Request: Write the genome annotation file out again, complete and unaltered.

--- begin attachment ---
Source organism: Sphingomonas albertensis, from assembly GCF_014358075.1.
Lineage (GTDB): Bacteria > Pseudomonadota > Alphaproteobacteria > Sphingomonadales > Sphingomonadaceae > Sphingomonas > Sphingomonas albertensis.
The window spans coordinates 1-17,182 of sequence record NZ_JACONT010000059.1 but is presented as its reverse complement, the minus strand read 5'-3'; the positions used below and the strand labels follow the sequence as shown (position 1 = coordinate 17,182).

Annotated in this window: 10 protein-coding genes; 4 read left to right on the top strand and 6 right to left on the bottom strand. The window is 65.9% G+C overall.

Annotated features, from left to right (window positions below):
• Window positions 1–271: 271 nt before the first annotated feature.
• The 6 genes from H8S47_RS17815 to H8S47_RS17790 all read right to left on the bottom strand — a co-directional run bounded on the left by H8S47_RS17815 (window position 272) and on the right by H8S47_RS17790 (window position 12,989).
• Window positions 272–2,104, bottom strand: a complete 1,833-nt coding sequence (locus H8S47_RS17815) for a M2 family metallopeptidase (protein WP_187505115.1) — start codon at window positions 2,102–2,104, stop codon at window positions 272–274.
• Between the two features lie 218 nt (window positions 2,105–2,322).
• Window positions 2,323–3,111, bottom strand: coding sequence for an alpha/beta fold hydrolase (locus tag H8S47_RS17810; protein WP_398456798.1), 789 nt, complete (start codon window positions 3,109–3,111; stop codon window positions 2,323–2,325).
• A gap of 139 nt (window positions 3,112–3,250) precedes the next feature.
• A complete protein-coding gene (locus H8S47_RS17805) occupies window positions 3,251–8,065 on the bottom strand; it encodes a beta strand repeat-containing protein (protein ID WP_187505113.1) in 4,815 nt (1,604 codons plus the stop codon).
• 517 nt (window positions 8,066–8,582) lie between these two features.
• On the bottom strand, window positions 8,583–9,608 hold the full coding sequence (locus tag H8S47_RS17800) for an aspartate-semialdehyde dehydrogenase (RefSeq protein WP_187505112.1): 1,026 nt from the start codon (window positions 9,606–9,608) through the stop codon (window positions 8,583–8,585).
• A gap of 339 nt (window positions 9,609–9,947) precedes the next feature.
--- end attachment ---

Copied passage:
Source organism: Sphingomonas albertensis, from assembly GCF_014358075.1.
Lineage (GTDB): Bacteria > Pseudomonadota > Alphaproteobacteria > Sphingomonadales > Sphingomonadaceae > Sphingomonas > Sphingomonas albertensis.
The window spans coordinates 1-17,182 of sequence record NZ_JACONT010000059.1 but is presented as its reverse complement, the minus strand read 5'-3'; the positions used below and the strand labels follow the sequence as shown (position 1 = coordinate 17,182).

Annotated in this window: 10 protein-coding genes; 4 read left to right on the top strand and 6 right to left on the bottom strand. The window is 65.9% G+C overall.

Annotated features, from left to right (window positions below):
• Window positions 1–271: 271 nt before the first annotated feature.
• The 6 genes from H8S47_RS17815 to H8S47_RS17790 all read right to left on the bottom strand — a co-directional run bounded on the left by H8S47_RS17815 (window position 272) and on the right by H8S47_RS17790 (window position 12,989).
• Window positions 272–2,104, bottom strand: a complete 1,833-nt coding sequence (locus H8S47_RS17815) for a M2 family metallopeptidase (protein WP_187505115.1) — start codon at window positions 2,102–2,104, stop codon at window positions 272–274.
• Between the two features lie 218 nt (window positions 2,105–2,322).
• Window positions 2,323–3,111, bottom strand: coding sequence for an alpha/beta fold hydrolase (locus tag H8S47_RS17810; protein WP_398456798.1), 789 nt, complete (start codon window positions 3,109–3,111; stop codon window positions 2,323–2,325).
• A gap of 139 nt (window positions 3,112–3,250) precedes the next feature.
• A complete protein-coding gene (locus H8S47_RS17805) occupies window positions 3,251–8,065 on the bottom strand; it encodes a beta strand repeat-containing protein (protein ID WP_187505113.1) in 4,815 nt (1,604 codons plus the stop codon).
• 517 nt (window positions 8,066–8,582) lie between these two features.
• On the bottom strand, window positions 8,583–9,608 hold the full coding sequence (locus tag H8S47_RS17800) for an aspartate-semialdehyde dehydrogenase (RefSeq protein WP_187505112.1): 1,026 nt from the start codon (window positions 9,606–9,608) through the stop codon (window positions 8,583–8,585).
• A gap of 339 nt (window positions 9,609–9,947) precedes the next feature.